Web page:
Sophisticated risk selection and rating techniques are particularly important in personal lines, where models have now penetrated most of the market. An overwhelming 92% of survey participants cited these techniques as essential drivers of performance or success. To a significant degree, this was also true for small to mid-sized commercial carriers, with 44% citing sophisticated risk selection and rating techniques as essential and another 42% identifying them as very important.

Even as the use of predictive modeling extends to more lines of business, there is an increasing depth in its use. Predictive modeling applications are increasingly being deployed by insurance companies more broadly across their organizations as their confidence in modeling increases. For example, 57% of survey participants currently use predictive modeling techniques for underwriting and risk selection, and another 33% have plans to use them over the next two years. Although a more modest 28% currently use predictive modeling to evaluate fraud potential, a sizable additional 36% anticipate using it for this purpose over the next two years. Survey participants report plans to deploy predictive modeling applications in areas including claim triage, evaluation of litigation potential, target marketing and agency management. These applications will favorably affect loss costs, expenses and premium growth.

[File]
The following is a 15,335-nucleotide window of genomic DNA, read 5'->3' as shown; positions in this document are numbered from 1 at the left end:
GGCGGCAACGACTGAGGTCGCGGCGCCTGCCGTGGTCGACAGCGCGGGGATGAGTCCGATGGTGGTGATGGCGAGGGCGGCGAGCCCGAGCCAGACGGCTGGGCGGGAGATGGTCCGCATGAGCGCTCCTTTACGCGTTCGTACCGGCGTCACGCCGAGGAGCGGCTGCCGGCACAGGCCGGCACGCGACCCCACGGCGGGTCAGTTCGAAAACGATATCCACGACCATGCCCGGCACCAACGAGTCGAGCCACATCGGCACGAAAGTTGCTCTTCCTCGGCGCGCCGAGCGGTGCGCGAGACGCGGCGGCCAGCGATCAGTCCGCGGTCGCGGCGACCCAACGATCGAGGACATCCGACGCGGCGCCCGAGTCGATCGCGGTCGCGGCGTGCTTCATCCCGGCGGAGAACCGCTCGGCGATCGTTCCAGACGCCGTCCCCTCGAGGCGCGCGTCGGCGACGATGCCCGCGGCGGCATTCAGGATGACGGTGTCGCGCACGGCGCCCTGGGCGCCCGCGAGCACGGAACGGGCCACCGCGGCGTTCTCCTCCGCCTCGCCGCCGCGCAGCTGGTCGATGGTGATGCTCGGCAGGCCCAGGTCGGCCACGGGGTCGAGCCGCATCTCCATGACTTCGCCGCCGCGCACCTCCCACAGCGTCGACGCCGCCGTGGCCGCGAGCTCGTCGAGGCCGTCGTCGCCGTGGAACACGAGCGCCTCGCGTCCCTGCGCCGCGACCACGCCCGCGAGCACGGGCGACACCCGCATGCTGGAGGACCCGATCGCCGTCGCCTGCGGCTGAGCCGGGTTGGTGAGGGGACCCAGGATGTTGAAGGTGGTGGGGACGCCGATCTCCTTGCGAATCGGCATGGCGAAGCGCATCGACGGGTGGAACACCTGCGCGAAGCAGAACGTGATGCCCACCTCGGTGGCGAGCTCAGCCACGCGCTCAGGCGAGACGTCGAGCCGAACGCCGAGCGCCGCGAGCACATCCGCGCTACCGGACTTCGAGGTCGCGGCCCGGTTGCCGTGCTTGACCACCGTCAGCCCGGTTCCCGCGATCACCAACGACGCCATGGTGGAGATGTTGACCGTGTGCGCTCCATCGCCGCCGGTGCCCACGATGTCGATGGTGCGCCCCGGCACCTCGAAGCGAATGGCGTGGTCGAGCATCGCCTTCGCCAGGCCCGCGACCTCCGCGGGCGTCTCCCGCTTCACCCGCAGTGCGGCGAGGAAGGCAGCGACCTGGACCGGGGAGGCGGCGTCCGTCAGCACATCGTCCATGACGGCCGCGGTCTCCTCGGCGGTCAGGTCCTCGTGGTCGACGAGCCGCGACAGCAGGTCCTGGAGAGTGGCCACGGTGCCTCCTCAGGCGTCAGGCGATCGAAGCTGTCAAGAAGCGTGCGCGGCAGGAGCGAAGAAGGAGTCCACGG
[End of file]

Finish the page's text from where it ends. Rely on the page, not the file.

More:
THE BOTTOM LINE

Eighty-seven percent of our survey participants report that predictive modeling improved profitability last year, an increase of eight percentage points over 2013 (Figure 2). The increase continues a pattern of growth over several years.

Figure 2. Companies implementing predictive models have increasingly seen favorable profitability impacts over time

What impact has predictive modeling had in the following areas?

Slide 9 of Executive Summary

A positive impact on rate accuracy helps explain the improvement. In fact, the percentage of carriers citing a positive impact on rate accuracy has increased every year since 2010, when 70% cited a positive impact. In three of the past four years, the percentage-point increase in carriers citing a positive impact has hovered around 10%. In this year’s survey, nearly all (98%) of the respondents reported that predictive modeling has improved their rate accuracy. Improved rate accuracy has both top- and bottom-line benefits: It boosts revenue because it enables insurers to price more effectively in very competitive markets, retaining existing customers and attracting potential customers with rates that accurately reflect their level of risk. At the same time, rate accuracy drives profit because it also helps carriers identify and write more profitable business,and not focus solely on market share and price.